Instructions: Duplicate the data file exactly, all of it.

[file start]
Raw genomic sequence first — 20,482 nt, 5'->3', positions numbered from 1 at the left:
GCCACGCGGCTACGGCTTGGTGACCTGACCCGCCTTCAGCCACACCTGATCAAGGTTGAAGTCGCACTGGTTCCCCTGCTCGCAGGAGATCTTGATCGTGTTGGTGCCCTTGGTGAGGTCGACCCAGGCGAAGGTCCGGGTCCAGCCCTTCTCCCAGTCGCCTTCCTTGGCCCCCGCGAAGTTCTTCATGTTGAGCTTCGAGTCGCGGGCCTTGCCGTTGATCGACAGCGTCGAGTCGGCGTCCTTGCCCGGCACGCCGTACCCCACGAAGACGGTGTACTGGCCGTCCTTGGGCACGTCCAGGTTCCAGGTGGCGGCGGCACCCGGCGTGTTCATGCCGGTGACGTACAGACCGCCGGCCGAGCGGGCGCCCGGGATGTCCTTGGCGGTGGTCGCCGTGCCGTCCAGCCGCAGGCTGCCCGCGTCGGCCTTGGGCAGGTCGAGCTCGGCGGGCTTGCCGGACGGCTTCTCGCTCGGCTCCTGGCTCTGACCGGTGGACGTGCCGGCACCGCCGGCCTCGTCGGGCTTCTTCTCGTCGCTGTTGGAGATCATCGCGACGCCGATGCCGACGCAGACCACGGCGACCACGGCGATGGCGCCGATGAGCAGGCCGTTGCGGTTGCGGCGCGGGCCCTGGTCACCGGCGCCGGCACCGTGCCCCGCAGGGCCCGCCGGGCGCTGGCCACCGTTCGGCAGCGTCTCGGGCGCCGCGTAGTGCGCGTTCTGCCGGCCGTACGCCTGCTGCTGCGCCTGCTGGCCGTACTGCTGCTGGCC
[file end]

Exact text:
Raw genomic sequence first — 20,482 nt, 5'->3', positions numbered from 1 at the left:
GCCACGCGGCTACGGCTTGGTGACCTGACCCGCCTTCAGCCACACCTGATCAAGGTTGAAGTCGCACTGGTTCCCCTGCTCGCAGGAGATCTTGATCGTGTTGGTGCCCTTGGTGAGGTCGACCCAGGCGAAGGTCCGGGTCCAGCCCTTCTCCCAGTCGCCTTCCTTGGCCCCCGCGAAGTTCTTCATGTTGAGCTTCGAGTCGCGGGCCTTGCCGTTGATCGACAGCGTCGAGTCGGCGTCCTTGCCCGGCACGCCGTACCCCACGAAGACGGTGTACTGGCCGTCCTTGGGCACGTCCAGGTTCCAGGTGGCGGCGGCACCCGGCGTGTTCATGCCGGTGACGTACAGACCGCCGGCCGAGCGGGCGCCCGGGATGTCCTTGGCGGTGGTCGCCGTGCCGTCCAGCCGCAGGCTGCCCGCGTCGGCCTTGGGCAGGTCGAGCTCGGCGGGCTTGCCGGACGGCTTCTCGCTCGGCTCCTGGCTCTGACCGGTGGACGTGCCGGCACCGCCGGCCTCGTCGGGCTTCTTCTCGTCGCTGTTGGAGATCATCGCGACGCCGATGCCGACGCAGACCACGGCGACCACGGCGATGGCGCCGATGAGCAGGCCGTTGCGGTTGCGGCGCGGGCCCTGGTCACCGGCGCCGGCACCGTGCCCCGCAGGGCCCGCCGGGCGCTGGCCACCGTTCGGCAGCGTCTCGGGCGCCGCGTAGTGCGCGTTCTGCCGGCCGTACGCCTGCTGCTGCGCCTGCTGGCCGTACTGCTGCTGGCC